The album concept of dissecting love isn’t necessarily new, but Kali Uchis’ method of viewing love (and all its forms) through the lens of femininity and domesticity is what makes Red Moon in Venus a standout record. On the lyrical front, she remains honest and true to how flimsy the feeling and aftereffects of love actually are. The track “I Wish You Roses” first presents a no-hard-feelings message up until she taunts “You’re gonna want me back” in the song’s final seconds; the half-Spanish, half-English “Hasta Cuendo” hears her zeroing in on an ex and his new woman; and a cut like “Moral Conscience” takes a deep dive into her cosmic revenge for childhood wrongs. Uchis then places her brilliant and confident songwriting atop lush and heavenly production from the likes of Yussef Dayes, P2J, WondaGurl, Sounwave and Cashmere Cat, who all very clearly understood the album’s purpose to help create a concise, cohesive and celestial body of work.
KAYTRAMINÉ – KAYTRAMINÉ
KAYTRAMINÉ, the musical duo of KAYTRANADA and Aminé, has always been destined for success. Putting two of the industry’s most dynamic artists can only lead to something great, and in this case, it was the creation of a self-titled album that will have you bouncing on your seat from start to finish. Across the 11 tracks, the pair and their collaborators — Freddie Gibbs, Pharrell Williams, Big Sean, Amaarae and Snoop Dogg — exude everything from sleek to confident, polished and impressive. There is an evident mutual creative understanding between KAYTRANADA and Aminé, with KAYTRAMINÉ serving as proof of a technique that allows them to sonically flourish as individuals without outdoing one another.
King Krule – Space Heavy
When Archy Marshall a.k.a. King Krule broke into the mainstream a decade ago with 6 Feet Beneath The Moon — an album Hypebeast previously named as one of the best albums to listen to while staying at home — he dove into a sonic space that was almost unrecognizable. Space Heavy is an expansion of that uncomfortable and almost eerie yet uncompromising sound, but with 10 years and three more King Krule studio projects under his belt, Marshall has become the master of that sonic space. He remains grounded with the hazy fusion of genres that made 6 Feet Beneath The Moon an instant favorite, but the stronger sense of control, sharper tones and elevated lyricism of Space Heavy separates it from its predecessors that have all shined in their own rights.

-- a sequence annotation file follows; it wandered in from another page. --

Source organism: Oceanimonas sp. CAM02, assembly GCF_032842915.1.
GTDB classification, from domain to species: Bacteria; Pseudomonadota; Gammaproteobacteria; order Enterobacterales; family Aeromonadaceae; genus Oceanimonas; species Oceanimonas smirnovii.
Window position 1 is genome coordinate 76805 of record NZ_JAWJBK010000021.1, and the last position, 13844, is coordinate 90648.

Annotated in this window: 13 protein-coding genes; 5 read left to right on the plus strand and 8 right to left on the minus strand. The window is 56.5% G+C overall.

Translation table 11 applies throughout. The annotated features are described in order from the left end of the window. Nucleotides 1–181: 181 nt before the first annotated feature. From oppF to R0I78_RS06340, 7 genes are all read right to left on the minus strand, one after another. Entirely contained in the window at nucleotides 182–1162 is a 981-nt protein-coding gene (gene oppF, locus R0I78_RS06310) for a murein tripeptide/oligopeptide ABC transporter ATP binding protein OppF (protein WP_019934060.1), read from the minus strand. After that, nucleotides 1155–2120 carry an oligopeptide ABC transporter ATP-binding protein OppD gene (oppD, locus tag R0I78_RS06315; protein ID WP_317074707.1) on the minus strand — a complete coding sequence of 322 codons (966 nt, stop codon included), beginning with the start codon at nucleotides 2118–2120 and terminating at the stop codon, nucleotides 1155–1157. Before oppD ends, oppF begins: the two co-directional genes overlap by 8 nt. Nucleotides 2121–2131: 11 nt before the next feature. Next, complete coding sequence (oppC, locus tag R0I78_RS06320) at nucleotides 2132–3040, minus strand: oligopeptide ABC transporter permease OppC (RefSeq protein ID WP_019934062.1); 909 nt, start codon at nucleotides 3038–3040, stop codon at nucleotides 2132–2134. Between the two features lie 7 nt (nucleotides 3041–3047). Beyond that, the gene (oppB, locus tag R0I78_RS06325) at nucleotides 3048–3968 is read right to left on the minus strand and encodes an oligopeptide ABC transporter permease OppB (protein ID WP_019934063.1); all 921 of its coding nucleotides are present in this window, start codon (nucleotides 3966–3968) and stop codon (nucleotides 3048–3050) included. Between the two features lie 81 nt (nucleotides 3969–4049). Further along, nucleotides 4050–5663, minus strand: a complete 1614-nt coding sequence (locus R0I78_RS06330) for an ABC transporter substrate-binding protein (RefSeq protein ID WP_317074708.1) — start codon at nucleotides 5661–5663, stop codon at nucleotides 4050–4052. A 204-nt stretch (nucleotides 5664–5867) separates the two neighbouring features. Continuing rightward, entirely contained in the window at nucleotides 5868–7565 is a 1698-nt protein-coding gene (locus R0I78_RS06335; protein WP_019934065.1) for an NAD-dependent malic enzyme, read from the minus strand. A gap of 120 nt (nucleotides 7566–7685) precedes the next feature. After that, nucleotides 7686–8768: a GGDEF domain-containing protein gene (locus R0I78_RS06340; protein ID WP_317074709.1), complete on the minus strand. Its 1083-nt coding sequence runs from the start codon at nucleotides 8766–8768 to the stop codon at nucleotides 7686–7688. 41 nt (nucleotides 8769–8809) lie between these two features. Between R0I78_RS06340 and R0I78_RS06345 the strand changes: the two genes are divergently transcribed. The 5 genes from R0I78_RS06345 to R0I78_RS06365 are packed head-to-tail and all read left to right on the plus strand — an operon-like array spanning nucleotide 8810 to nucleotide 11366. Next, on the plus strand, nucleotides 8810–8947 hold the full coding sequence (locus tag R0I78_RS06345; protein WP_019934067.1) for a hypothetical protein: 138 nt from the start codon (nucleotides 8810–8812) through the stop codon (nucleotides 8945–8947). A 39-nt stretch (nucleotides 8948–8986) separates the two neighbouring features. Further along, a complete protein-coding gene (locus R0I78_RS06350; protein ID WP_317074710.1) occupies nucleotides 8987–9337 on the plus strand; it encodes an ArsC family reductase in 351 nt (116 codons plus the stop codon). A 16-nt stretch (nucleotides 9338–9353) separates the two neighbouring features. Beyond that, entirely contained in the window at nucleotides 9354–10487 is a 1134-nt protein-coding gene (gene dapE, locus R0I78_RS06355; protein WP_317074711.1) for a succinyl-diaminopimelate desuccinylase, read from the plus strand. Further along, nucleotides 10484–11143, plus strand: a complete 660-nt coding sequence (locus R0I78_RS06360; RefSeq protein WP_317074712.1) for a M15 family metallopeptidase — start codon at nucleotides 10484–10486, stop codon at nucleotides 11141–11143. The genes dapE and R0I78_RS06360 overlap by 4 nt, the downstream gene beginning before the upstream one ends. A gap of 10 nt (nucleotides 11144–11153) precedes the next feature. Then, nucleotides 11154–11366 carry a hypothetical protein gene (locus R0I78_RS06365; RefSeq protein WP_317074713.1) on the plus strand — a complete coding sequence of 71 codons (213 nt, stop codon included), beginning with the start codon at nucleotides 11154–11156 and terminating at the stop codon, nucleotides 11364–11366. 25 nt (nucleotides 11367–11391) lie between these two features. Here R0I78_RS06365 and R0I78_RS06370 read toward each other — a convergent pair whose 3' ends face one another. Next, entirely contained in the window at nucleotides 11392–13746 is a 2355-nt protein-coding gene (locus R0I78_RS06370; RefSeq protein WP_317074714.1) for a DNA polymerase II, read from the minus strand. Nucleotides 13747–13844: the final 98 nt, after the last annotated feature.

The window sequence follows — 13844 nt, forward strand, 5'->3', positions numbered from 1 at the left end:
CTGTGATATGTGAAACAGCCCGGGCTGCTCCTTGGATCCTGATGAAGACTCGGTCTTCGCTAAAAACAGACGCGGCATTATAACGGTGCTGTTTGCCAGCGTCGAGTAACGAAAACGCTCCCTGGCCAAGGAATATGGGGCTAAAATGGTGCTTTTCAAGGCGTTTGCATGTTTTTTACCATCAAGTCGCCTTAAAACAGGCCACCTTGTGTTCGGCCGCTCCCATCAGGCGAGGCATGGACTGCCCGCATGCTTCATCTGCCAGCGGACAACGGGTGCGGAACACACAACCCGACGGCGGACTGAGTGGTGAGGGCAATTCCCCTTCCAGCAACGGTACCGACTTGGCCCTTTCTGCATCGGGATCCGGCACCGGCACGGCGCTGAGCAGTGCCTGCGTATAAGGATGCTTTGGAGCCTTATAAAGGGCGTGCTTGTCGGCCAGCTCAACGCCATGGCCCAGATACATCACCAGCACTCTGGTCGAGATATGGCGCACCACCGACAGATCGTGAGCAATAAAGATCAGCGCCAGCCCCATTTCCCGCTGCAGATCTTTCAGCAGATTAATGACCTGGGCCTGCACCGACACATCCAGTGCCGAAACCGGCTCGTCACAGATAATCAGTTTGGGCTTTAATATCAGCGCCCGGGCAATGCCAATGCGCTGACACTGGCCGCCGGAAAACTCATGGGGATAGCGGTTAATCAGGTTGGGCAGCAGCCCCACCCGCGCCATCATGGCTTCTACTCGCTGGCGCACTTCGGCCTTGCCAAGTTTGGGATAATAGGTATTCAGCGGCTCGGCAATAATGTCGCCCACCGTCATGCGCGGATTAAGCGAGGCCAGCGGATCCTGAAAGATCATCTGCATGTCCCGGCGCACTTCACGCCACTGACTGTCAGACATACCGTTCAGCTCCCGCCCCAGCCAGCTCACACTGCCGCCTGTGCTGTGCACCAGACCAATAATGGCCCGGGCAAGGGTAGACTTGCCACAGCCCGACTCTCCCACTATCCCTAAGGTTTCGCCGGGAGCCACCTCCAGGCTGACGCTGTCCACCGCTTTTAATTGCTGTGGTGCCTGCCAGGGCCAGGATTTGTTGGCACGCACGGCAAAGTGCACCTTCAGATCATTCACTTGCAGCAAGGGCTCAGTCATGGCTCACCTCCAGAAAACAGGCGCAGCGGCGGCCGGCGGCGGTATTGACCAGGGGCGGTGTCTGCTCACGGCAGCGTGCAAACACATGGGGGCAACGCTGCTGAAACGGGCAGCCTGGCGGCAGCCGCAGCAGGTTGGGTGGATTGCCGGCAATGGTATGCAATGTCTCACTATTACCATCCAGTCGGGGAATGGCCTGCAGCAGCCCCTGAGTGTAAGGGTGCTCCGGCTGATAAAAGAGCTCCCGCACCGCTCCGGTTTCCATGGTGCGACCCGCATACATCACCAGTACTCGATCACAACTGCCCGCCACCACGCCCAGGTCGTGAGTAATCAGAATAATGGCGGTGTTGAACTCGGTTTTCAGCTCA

Lil Yachty – Let’s Start Here
Many critics were suspicious when Lil Yachty said he was going to put out a “psychedelic rock” album. The Georgia-born artist has made his name off of trap, particularly for light-hearted songs like his DRAM collaboration “Broccoli.” When Yachty debuted Let’s Start Here, he more than proved that he could excel at other genres. Rather than rapping, his vocals turned to a more gentle singing form – a pleasant surprise to listeners – laid over experimental rock and jazz instrumentals. At just 25 years old, Yachty’s still early in his career, and as this LP proved his potential to reinvent himself, it’ll be exciting to see where he goes from here.
Skrillex – Quest for Fire
As his first album in nine years, fans set a high bar for Skrillex’s Quest for Fire. The resulting project was an homage to the veterans of electronic music. Although technically a solo album, Skrillex called on producers and artists from every corner of the dance music industry. In addition to Fred again.. and Four Tet – who went on to join Skrillex for his headlining Coachella set – Quest for Fire features guest appearances from Aluna, Eli Keszler, Pete Wentz, Starrah, Swae Lee, Noisia, Flowdan, Bobby Raps, Nai Barghouti and 100 gecs’ Dylan Brady. For electronic music fans specifically, it was a celebratory moment to see their cult favorites link up with one of the most popular DJs of the past decade.
Tyler, the Creator – CALL ME IF YOU GET LOST: The Estate Sale
After releasing one of 2021’s albums of the summer CALL ME IF YOU GET LOST, Tyler, The Creator returned to the project earlier this year to offer up CALL ME IF YOU GET LOST: The Estate Sale, featuring an additional eight tracks. The initial iteration of the album was cohesive and complete as is, therefore each song Tyler added had to be deeply intentional – and they were. The whimsical “EVERYTHING MUST GO” introduces us to the album’s new chapter, closing by posing the question: “What more is left for us?” Tyler enlists a stacked lineup of collaborators to show us there is, in fact, a lot left for us. He taps Vince Staples for “STUNTMAN,” A$AP Rocky for “WHARF TALK” and YG for “BOYFRIEND, GIRLFRIEND.” The Estate Sale is a leisurely listen – and the new tracks offer more of a mystical feel to the jet-setting journey of an album.